Typically a show-stopper in the midsummer garden, a hydrangea bereft of blooms can be frustrating and perplexing. If you’ve found yourself in this position before, here are some things to watch out for and try this season.
Check your pruning timing! Different types of hydrangeas need to be cut back at different moments. Pruning at the wrong time will cost you next season’s flowers. Hydrangea macrophylla, quercifolia, or petiolaris (the vine): Blooms on last year’s wood, so prune them in late-summer shortly after they’ve finished flowering. Only remove dead wood if pruning in late winter/early spring. Hydrangea paniculata or arborescens (“Annabelle” is the most popular): Blooms on new wood, so feel free to prune in late winter/early spring.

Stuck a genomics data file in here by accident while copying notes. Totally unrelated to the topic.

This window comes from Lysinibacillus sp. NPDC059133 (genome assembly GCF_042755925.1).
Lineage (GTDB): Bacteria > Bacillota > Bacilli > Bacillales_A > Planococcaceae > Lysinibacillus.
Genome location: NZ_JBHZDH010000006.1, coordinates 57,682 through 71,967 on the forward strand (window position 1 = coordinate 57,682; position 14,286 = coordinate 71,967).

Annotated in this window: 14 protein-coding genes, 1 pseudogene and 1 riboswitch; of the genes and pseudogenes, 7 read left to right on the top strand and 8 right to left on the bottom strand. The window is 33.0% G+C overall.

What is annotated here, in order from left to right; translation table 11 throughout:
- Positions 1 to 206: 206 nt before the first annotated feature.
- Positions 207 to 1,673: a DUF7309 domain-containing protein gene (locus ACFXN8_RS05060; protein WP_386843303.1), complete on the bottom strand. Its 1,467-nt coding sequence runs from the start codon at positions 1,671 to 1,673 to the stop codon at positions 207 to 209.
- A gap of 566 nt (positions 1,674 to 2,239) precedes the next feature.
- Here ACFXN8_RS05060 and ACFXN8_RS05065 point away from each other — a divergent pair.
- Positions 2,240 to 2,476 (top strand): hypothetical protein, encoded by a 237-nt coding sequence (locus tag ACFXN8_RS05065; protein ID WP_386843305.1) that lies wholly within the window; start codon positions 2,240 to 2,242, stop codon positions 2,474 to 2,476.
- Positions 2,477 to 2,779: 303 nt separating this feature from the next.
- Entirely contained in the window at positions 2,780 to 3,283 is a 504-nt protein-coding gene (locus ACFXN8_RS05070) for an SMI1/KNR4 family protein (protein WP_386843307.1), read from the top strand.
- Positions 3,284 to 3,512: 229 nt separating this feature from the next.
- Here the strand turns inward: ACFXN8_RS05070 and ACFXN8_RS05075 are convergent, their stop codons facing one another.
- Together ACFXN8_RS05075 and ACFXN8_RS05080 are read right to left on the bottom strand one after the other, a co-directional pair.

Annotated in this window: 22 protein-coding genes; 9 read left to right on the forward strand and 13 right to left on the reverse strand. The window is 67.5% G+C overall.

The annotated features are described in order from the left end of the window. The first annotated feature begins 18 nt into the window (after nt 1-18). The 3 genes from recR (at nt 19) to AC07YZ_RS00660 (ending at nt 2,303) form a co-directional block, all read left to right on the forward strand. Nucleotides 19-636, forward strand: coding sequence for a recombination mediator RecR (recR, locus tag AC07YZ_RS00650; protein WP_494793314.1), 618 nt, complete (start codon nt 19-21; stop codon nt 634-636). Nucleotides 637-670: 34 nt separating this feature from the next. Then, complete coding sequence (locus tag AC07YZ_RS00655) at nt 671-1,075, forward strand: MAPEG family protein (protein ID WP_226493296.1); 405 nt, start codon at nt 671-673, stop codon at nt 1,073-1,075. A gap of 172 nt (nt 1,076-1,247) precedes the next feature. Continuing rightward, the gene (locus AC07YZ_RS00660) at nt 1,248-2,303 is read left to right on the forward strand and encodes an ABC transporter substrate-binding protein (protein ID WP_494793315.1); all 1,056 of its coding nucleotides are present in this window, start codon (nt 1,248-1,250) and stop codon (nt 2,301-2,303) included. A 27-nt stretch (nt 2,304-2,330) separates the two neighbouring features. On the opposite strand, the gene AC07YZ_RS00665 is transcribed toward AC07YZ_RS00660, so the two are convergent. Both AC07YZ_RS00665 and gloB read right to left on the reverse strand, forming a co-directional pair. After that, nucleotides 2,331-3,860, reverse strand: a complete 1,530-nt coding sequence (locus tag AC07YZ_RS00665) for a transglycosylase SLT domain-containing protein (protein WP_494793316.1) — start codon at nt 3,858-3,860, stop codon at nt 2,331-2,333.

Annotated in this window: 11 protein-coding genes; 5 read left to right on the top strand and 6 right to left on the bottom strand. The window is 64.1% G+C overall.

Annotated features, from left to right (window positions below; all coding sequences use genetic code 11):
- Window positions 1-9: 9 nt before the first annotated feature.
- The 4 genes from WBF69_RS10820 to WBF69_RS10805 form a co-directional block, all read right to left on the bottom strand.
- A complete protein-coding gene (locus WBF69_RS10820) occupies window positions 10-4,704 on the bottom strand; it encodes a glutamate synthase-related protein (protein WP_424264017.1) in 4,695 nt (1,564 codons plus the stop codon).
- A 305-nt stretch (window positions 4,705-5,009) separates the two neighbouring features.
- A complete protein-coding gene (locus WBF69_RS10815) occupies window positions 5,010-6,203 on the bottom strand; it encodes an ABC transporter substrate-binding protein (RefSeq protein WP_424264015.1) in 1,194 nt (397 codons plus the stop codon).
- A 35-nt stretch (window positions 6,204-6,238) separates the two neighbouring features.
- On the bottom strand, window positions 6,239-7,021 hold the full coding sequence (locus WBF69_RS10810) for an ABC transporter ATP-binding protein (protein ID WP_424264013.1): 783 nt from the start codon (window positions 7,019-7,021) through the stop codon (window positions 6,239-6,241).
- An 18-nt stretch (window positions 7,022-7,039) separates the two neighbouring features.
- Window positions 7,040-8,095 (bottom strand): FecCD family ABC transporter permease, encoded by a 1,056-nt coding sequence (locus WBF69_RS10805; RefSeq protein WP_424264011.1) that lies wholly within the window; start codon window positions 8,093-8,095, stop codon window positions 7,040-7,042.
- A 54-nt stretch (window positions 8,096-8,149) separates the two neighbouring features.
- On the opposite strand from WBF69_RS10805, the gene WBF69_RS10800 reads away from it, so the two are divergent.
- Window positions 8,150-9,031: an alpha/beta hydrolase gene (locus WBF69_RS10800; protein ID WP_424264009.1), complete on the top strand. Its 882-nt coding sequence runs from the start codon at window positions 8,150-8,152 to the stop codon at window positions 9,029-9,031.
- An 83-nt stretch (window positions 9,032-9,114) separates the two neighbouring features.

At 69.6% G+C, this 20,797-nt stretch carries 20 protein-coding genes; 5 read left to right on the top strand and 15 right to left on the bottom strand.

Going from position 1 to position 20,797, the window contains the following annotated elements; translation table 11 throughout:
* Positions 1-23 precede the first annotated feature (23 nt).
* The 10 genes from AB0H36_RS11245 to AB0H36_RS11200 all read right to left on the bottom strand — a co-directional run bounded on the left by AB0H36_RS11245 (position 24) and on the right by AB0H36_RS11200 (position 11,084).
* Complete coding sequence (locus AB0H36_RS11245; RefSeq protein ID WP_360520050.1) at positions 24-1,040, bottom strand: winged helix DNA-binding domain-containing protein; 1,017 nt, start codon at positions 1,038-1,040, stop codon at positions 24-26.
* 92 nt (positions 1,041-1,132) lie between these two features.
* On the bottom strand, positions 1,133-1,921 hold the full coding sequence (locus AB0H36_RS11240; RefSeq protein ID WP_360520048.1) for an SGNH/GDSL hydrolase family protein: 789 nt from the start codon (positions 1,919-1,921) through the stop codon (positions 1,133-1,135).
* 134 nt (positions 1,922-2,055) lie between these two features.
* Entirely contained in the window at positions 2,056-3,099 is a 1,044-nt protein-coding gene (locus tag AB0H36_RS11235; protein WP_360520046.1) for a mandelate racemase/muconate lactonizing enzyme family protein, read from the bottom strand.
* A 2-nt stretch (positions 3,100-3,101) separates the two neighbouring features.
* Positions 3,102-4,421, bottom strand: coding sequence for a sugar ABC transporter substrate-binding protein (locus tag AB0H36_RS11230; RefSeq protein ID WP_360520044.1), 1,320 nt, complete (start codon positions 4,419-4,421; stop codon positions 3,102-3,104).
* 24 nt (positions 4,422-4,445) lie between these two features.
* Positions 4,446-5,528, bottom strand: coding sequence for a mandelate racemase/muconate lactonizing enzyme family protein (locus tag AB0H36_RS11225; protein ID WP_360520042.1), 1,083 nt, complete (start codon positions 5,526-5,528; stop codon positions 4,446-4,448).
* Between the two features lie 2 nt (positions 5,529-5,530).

Reevaluate your light conditions. While hydrangeas typically bloom well in part-shade, too much shade can lead to minimal blooms. Transplant to a sunnier spot in fall or early spring for better flowering. If it’s not too large, your shrub will be happy to grow in a container, too.
Use a fertilizer high in phosphate (the middle number) which is the nutrient that promotes flowering.
We're big fans of organic granular fertilizers like this one from Dr. Earth. Pro Tip: To apply, sprinkle this around plantings as if you're seasoning a steak.